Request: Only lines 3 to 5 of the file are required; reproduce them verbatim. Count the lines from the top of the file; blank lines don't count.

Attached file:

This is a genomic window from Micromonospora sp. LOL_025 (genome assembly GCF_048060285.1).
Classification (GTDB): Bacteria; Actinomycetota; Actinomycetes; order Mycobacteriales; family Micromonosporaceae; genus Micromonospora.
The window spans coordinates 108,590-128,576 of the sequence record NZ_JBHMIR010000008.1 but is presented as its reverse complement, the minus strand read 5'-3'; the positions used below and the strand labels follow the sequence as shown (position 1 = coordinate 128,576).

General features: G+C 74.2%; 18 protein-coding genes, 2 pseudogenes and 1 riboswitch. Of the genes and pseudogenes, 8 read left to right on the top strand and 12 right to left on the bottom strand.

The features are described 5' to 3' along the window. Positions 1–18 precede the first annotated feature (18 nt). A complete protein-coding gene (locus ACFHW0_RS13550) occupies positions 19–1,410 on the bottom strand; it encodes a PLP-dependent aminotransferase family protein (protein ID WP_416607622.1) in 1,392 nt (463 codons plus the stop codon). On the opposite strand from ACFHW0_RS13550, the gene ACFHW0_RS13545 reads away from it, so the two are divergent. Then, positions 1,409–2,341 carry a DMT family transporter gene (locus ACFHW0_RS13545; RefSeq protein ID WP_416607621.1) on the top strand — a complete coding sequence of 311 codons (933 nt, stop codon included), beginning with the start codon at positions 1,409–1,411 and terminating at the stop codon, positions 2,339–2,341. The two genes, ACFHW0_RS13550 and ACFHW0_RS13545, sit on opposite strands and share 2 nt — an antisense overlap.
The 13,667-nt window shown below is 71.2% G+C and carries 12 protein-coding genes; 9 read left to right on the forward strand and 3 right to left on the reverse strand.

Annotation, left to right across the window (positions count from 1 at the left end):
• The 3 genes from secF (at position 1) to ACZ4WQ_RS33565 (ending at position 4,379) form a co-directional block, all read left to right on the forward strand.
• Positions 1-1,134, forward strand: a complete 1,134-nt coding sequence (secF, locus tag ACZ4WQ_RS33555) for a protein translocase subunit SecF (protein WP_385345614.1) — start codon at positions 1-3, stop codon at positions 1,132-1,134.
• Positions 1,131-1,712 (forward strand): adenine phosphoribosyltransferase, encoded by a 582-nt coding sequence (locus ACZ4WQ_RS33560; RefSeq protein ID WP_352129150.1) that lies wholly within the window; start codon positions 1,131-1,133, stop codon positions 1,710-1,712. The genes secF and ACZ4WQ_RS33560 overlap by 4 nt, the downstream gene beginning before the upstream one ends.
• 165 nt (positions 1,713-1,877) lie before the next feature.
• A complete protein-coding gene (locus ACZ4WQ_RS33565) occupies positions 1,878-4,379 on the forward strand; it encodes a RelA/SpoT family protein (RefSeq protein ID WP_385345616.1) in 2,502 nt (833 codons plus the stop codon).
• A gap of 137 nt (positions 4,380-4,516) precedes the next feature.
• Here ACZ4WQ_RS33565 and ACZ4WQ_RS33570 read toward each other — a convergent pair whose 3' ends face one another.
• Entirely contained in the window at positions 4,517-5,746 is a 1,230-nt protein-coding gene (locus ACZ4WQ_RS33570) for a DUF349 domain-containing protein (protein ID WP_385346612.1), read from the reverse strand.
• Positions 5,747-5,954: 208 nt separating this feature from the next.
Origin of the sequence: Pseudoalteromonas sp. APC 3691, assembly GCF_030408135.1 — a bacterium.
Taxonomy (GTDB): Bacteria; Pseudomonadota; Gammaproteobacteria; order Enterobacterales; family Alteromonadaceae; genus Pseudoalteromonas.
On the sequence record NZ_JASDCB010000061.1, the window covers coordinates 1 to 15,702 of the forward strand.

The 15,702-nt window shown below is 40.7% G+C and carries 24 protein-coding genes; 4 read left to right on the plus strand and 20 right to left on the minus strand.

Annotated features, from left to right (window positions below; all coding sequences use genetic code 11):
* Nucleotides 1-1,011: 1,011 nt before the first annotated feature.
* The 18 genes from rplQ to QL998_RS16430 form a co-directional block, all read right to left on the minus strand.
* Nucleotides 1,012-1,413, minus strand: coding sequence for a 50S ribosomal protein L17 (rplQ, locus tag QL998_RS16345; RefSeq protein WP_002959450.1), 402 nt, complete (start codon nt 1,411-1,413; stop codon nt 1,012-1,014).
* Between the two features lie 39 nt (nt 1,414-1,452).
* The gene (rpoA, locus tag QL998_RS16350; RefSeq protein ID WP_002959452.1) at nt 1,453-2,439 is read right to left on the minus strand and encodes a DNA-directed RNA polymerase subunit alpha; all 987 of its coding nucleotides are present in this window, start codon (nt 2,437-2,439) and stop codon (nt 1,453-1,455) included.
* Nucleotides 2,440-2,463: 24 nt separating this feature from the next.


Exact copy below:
The window spans coordinates 108,590-128,576 of the sequence record NZ_JBHMIR010000008.1 but is presented as its reverse complement, the minus strand read 5'-3'; the positions used below and the strand labels follow the sequence as shown (position 1 = coordinate 128,576).

General features: G+C 74.2%; 18 protein-coding genes, 2 pseudogenes and 1 riboswitch. Of the genes and pseudogenes, 8 read left to right on the top strand and 12 right to left on the bottom strand.

The features are described 5' to 3' along the window. Positions 1–18 precede the first annotated feature (18 nt). A complete protein-coding gene (locus ACFHW0_RS13550) occupies positions 19–1,410 on the bottom strand; it encodes a PLP-dependent aminotransferase family protein (protein ID WP_416607622.1) in 1,392 nt (463 codons plus the stop codon). On the opposite strand from ACFHW0_RS13550, the gene ACFHW0_RS13545 reads away from it, so the two are divergent. Then, positions 1,409–2,341 carry a DMT family transporter gene (locus ACFHW0_RS13545; RefSeq protein ID WP_416607621.1) on the top strand — a complete coding sequence of 311 codons (933 nt, stop codon included), beginning with the start codon at positions 1,409–1,411 and terminating at the stop codon, positions 2,339–2,341. The two genes, ACFHW0_RS13550 and ACFHW0_RS13545, sit on opposite strands and share 2 nt — an antisense overlap.